The authors specifically looked at four different woodland types: catchment, cross-slope, floodplain, and riparian, to determine the relative merits of each type and their effectiveness in mitigating flood risk. They found that while there is good understanding of the processes involved and some evidence that carefully planned and managed woodland can mitigate flood risk, the published data for this evidence base is somewhat sparse. This may be either due to the long timescales needed to conduct comprehensive studies or the relative infancy of the research on NFM.
Matt Cooper, the lead author and KESS 2 East PhD candidate at Bangor University, explains:
"I think that this is a very interesting study to answer what seems to be a very simple question, “if a valley has trees up the sides, will the stream at the bottom have a lesser flow following heavy rainfall than if there are no trees?”. The intuitive answer is of course “yes”, but at the moment there is very little quantitative evidence for this for large floods, as our review shows. Natural flood management is gaining a lot of traction and increasing the forest cover in our catchments is one of the strategies for mitigating flood risk. Our review indicates that more work is needed to better quantify the effect that different woodland types and placements can have on catchment flood peaks."
Dr Sopan Patil, Lecturer in Catchment Modelling at the School of Natural Sciences and co-author of the paper, adds:
"Flooding is a complex issue and affects us all in the UK. Although it has been suggested that NFM techniques, such as floodplain restoration, leaky barriers, woodland creation, and runoff management, can be used as cost-effective supplements to our existing flood defence infrastructure, their effectiveness for mitigating flood risk is not fully understood. Our review highlights the need for more research on using woodlands as a NFM strategy. This is especially important for the UK, as policy makers are increasingly looking towards nature-based solutions to mitigate the potential impacts of climate change."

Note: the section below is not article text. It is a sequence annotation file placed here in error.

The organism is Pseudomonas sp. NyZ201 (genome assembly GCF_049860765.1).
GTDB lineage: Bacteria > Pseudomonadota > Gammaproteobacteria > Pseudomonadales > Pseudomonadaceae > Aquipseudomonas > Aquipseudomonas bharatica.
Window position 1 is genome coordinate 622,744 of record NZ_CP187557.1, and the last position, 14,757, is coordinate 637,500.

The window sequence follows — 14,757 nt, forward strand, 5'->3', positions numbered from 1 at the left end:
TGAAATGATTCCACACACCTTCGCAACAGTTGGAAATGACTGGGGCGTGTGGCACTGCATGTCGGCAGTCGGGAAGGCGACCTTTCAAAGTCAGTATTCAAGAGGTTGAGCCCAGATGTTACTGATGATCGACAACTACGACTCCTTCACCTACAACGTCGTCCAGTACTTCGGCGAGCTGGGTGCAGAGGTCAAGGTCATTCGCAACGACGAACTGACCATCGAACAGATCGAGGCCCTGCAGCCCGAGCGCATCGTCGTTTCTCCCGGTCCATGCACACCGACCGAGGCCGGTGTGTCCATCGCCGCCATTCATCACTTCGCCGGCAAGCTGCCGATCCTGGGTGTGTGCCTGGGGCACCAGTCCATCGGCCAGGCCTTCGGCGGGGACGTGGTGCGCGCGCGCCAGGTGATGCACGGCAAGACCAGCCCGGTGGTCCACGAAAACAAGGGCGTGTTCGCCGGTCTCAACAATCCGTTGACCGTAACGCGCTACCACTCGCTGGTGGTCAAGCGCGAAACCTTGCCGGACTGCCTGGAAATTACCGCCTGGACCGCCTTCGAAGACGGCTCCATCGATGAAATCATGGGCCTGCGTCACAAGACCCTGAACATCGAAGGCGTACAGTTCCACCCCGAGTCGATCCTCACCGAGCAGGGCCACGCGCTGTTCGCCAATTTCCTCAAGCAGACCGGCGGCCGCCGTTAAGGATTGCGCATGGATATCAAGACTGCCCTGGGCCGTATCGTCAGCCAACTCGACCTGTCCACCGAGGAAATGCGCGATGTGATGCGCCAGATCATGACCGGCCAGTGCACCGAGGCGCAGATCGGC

Dr Tom Nisbet, Head of Physical Environment Science in Forest Research, commented:
"Climate change is expected to lead to an increased frequency of flooding, with some evidence that this is already happening. Trees and woodlands have an important role to play in helping society adapt to a warmer world, including in managing flood risk. This review highlights the need for further advances in understanding and modelling to better guide future planting and woodland management for flood alleviation."
Matt is funded by Forest Research and KESS 2 East; a pan-Wales higher level skills initiative led by Bangor University on behalf of the HE sector in Wales. It is part funded by the Welsh Government’s European Social Fund (ESF) convergence programme for East Wales.
Forest Research is Great Britain’s principal organisation for forestry and tree-related research and is internationally renowned for the provision of evidence and scientific services in support of sustainable forestry. A fact sheet ‘Climate change, flooding and forestry’ is available here: New Factsheet: Climate change, flooding and forests - Forest Research